Ask the Director: A Q&A with Mercersburg's Director of Summer Programs

Choosing the right summer program can be a daunting, difficult task. Choosing a camp can be overwhelming, and all the programs may look the same. It is important that you find a camp that meets the needs of both you and your child, and at Mercersburg Summer Programs we understand that.

Coleman Weibley, Director of Summer Programs at Mercersburg Academy, takes time to answer questions that the American Camp Association suggests parents ask program directors when selecting a camp.
To view the original post by the American Camp Association, click here.
Q: What is the camp’s philosophy and program emphasis?
Each camp has its own method of constructing programs based on its philosophy. Does it complement your own parenting philosophy?  Knowing your child’s personality and style of learning is valuable in selecting the right camp.
A: Mercersburg Summer Programs are safe, supportive environments that focus on engaging participants on every level and challenging them to broaden their horizons, make new friends, and create unforgettable memories. Mercersburg Academy’s beautiful campus provides the perfect setting for this wide range of opportunities for learning, personal growth, and most importantly, fun. All of our adventures are supervised to varying degrees. Young people need the opportunity to succeed and even to struggle, with the knowledge that they are tackling challenges within a supportive environment.
Q: What is the camp director’s background?
ACA minimum standards recommend directors possess a bachelor's degree, have completed in-service training within the past three years, and have at least 16 weeks of camp administrative experience before assuming the responsibilities of the director.
A: Many people do not know that I started working at Mercersburg Academy in a summer capacity in 2005. I came onboard as the assistant director in the office in 2013, where I helped to manage the day to day operations of the office and programming, and served as the Adventure Camp director. In addition to my work as it related to summer programming, I also spent four years organizing and managing international travel for Mercersburg Academy students. I was appointed the director of the office in 2017.

Prior to arriving at Mercersburg, I was the director of operations for the swimming and diving teams of Florida State University and the University of Tennessee (my alma mater), In this role at Tennessee, I also served as the summer swim camp director.

I hold a bachelor’s of science in education (majoring in recreation and sports management), and as of May 2018, I hold a master’s degree in business administration. I participate in annual education and training opportunities by the American Camp Association.

Q: What training do counselors receive?
At a minimum, camp staff should be trained in safety regulations, emergency procedures and communication, behavior management techniques, child abuse prevention, appropriate staff, and camper behavior, and specific procedures for supervision.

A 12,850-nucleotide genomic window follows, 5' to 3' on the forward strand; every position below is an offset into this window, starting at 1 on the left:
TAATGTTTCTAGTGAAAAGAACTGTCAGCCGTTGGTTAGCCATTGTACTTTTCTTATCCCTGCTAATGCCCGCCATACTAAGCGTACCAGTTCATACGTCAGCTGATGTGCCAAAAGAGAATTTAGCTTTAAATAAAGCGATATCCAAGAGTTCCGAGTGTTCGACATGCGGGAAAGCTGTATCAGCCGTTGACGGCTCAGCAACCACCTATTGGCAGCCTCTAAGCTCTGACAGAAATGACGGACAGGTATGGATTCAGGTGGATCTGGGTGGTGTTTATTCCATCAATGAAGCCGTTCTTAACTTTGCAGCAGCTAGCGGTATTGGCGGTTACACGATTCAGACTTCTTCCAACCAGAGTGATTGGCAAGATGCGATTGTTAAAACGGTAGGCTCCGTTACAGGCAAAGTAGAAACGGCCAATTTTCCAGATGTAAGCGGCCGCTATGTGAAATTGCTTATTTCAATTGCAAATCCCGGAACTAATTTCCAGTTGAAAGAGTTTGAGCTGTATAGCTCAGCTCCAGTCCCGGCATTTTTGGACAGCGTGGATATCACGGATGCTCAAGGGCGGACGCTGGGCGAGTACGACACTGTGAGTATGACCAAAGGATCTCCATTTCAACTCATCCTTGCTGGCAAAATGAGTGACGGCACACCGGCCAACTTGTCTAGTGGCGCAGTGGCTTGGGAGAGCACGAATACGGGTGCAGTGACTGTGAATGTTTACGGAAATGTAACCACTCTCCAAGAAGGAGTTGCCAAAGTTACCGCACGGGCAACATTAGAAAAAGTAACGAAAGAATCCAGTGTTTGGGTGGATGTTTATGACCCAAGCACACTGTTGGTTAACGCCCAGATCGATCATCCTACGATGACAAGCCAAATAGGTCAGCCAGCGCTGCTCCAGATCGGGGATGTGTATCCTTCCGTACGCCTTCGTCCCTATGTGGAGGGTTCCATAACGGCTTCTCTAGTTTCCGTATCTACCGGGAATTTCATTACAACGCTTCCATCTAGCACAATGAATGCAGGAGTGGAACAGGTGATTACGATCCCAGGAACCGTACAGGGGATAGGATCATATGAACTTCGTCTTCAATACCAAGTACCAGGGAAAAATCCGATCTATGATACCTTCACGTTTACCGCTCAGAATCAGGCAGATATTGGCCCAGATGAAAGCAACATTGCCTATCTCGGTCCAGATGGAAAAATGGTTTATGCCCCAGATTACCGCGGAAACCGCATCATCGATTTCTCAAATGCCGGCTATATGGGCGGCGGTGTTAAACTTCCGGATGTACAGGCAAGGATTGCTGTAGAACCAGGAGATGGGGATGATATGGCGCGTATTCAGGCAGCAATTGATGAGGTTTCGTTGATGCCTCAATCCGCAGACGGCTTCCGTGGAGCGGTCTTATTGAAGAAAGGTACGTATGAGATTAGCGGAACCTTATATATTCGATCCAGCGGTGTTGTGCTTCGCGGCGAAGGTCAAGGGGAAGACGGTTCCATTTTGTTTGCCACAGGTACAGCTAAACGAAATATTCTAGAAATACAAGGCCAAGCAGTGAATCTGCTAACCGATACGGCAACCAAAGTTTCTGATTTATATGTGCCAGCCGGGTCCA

A: Many of our staff and counselors are Mercersburg Academy faculty or young alumni. Before to working camp sessions, the staff goes through extensive training in communication, problem-solving, and, of course, camper safety. We’ve partnered with Expert Online Training, a nationally recognized camp training company, which allows us to capitalize on training opportunities even before staff arrives on campus. We hold our staff to a high standard and expect them to follow the rules and regulations as prescribed in our extensive staff manual.

During training days, counselors participate in fire drills and other emergency scenarios. Staff preparation also includes interpersonal skills focused on dealing with homesickness, mediating/resolving conflicts, and other camper issues.  Counselors are also trained in first aid, including epi-pen usage, and all staff members are CPR certified. Additionally, all staff members are required to complete extensive background clearances as mandated by the Commonwealth of Pennsylvania.
Q: What is the counselor-to-camper ratio?
ACA standards require different ratios for varying ages and special needs. Generally, the ratios at resident camps range from one staff for every six campers ages 7 and 8; one staff for every eight campers ages 9 to 14; and one staff for every ten campers ages 15 to 18. At day camps the ratios range from one staff for every eight campers ages 6 to 8; one staff for every ten campers ages 9 to 14; and one staff for every 12 campers ages 15 to 18.
A: Mercersburg Summer Programs often operates at one staff member for every five campers. Campers are never alone with just one counselor.  Our counselor-to-camper ratio ensures that the staff can direct all of their focus on the unique needs and development of self-esteem and self-confidence in every camper. Staff training includes sessions on the importance of following counselor-to-camper ratios for the protection of campers and counselors alike.
Q; What are the ages of the counselors?
ACA standards recommend that 80 percent or more of the counselor/program staff be at least 18 years old. Staff must be at least 16 years old and be at least two years older than the campers with whom they work.
A: Mercersburg Summer counselors are typically college students or youthful teachers who have a zest for working with kids. Each summer a few junior counselors (under 18) join our staff to learn the ropes and participate in all the fun. Junior counselors are never alone with campers, nor do they lead camp activities alone. Mercersburg Academy does not employ anyone under the age of 16.
Q: What are desirable qualities for camp staffers?
The same qualities of trustworthiness and dependability sought by any employer are valued commodities in camp employees. Also, the ability to adapt to a variety of situations, empathy for and ability to work with camp clientele, a strong self-image, and an outgoing personality are important characteristics for camp staff.